On Mary Shelley's Frankenstein

Mary Shelley (1797-1851) was the only child of William Godwin and Mary Wollstonecraft, two outspoken radicals inspired by the egalitarian ideals of the French Revolution.  Godwin was a minister who turned atheist and anarchist: he wrote influential philosophical works suggesting that the power of human reason would enable people to live in harmony if they could only escape the shackles of law and social tradition.  Mary Wollstonecraft, the mother of modern feminism, argued with passion and reason for the political, economic, and legal equality of women in A Vindication of the Rights of Woman (1792), for which she was vilified by contemporaries as "an unsex'd female," a "whore," and "a hyena in petticoats."  Mary Wollstonecraft died giving birth to Mary Shelley.

The death of her mother haunted Mary Shelley all of her life, and legend has it that she spent spent countless hours in her youth reading on her mother's grave.  When she was sixteen, Mary was disowned by her father for "living in sin" with the married radical poet, Percy Bysshe Shelley.  In the two years she worked on Frankenstein, Mary gave birth to two children who soon died; in these same two years, her half-sister, Fanny Imlay, and Percy's wife, Harriet, both committed suicide.  Then Mary became pregnant with a third child who died in infancy.  Naturally, she was hit hard by all five of these deaths.  It is no wonder that the deaths of children and their mothers form a central motif in Frankenstein.

Frankenstein, completed when she was a mere nineteen years old, is the only one of Mary Shelley's novels read today, but she made her living as a professional writer of fiction long after her husband, Percy, died in 1822.

The Origin of Frankenstein: Confined to their Swiss mountain home by rainy weather, Mary, Percy, Lord Byron (England's most celebrated poet at the time), and Byron's doctor, Polidori, passed the time indoors telling ghost stories and discussing such things as the possibility of discovering the "principle of life."   They decided that for fun—this was long before Nintendo and cable—each of them would write an original ghost story to entertain the others.  One night's discussion of  "reanimating  corpses" caused Mary to have a "waking dream" of the monster that would become the famous Frankenstein in oh so many bad movies.  Mary was the only one of the four to complete her story.  Percy edited her manuscript and wrote a preface for the novel, which was first published in 1818.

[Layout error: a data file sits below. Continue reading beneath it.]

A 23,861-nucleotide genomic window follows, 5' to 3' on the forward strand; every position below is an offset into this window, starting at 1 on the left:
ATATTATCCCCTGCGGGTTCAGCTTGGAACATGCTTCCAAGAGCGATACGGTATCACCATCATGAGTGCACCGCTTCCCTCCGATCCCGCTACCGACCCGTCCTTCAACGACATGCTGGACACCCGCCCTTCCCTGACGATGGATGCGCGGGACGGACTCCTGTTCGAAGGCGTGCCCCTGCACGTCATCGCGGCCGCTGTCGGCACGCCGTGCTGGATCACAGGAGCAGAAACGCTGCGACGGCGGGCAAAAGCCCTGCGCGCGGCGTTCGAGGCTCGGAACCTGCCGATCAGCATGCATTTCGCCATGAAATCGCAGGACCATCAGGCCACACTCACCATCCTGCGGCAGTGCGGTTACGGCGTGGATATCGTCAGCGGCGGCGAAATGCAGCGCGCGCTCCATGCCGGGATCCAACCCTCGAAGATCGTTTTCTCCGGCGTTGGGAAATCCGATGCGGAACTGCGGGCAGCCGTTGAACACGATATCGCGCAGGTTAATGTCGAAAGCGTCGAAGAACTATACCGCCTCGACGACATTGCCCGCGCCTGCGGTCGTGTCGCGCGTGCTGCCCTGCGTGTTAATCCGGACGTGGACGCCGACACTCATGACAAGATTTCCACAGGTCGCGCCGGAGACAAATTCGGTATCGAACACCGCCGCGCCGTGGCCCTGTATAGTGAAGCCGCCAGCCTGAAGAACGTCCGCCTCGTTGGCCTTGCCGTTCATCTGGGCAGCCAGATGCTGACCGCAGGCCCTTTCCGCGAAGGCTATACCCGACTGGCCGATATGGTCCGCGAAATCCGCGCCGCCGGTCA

The Myth of Prometheus: The full title of the novel is Frankenstein; or, The Modern Prometheus.  In Greek mythology Prometheus was one of the Titans, a race of giants who ruled the earth before the all-powerful Zeus conquered and eradicated them.  Prometheus (whose name means "foresight") stole fire from Olympus and gave it to humankind, hoping to save them from annihilation by Zeus.  Prometheus took from the gods and gave to the humans—he was a sort of a mythological Robin Hood.

As punishment for his transgression, Zeus chained Prometheus to a rock, and each day for eternity Prometheus's liver was to be eaten by a huge bird and then magically restored so it could be devoured anew the next day.  Later myths say that Prometheus created man.

Significantly, perhaps, Zeus sought to counteract the blessing Prometheus had given mortals by having a woman made from clay and adorned with gifts from all the gods.  Her name was Pandora ("all-giving"), and when she opened her mysterious jar, "All human ills and evils flew out and covered the world."

Themes and ideas in Frankenstein to consider as you read:

Education—good and bad
Science and technology—good or bad
A world abandoned by its Creator
Birth and childbirth
Prometheus, the champion of humankind
Importance of family and social relations
Isolation/alienation
Guilt
Characters as doubles/twins/halves of one whole
Masculinity and femininity
Concentric narrative structure (frame tale)
Emotion vs. Intellect
The conscious vs. the unconscious mind
Sexuality vs. asexuality or anti-sexuality
The power of the imagination
Rousseau's "noble savage"
Ambition and pride—consider especially Milton's Paradise Lost or the story of Lucifer/Satan
 
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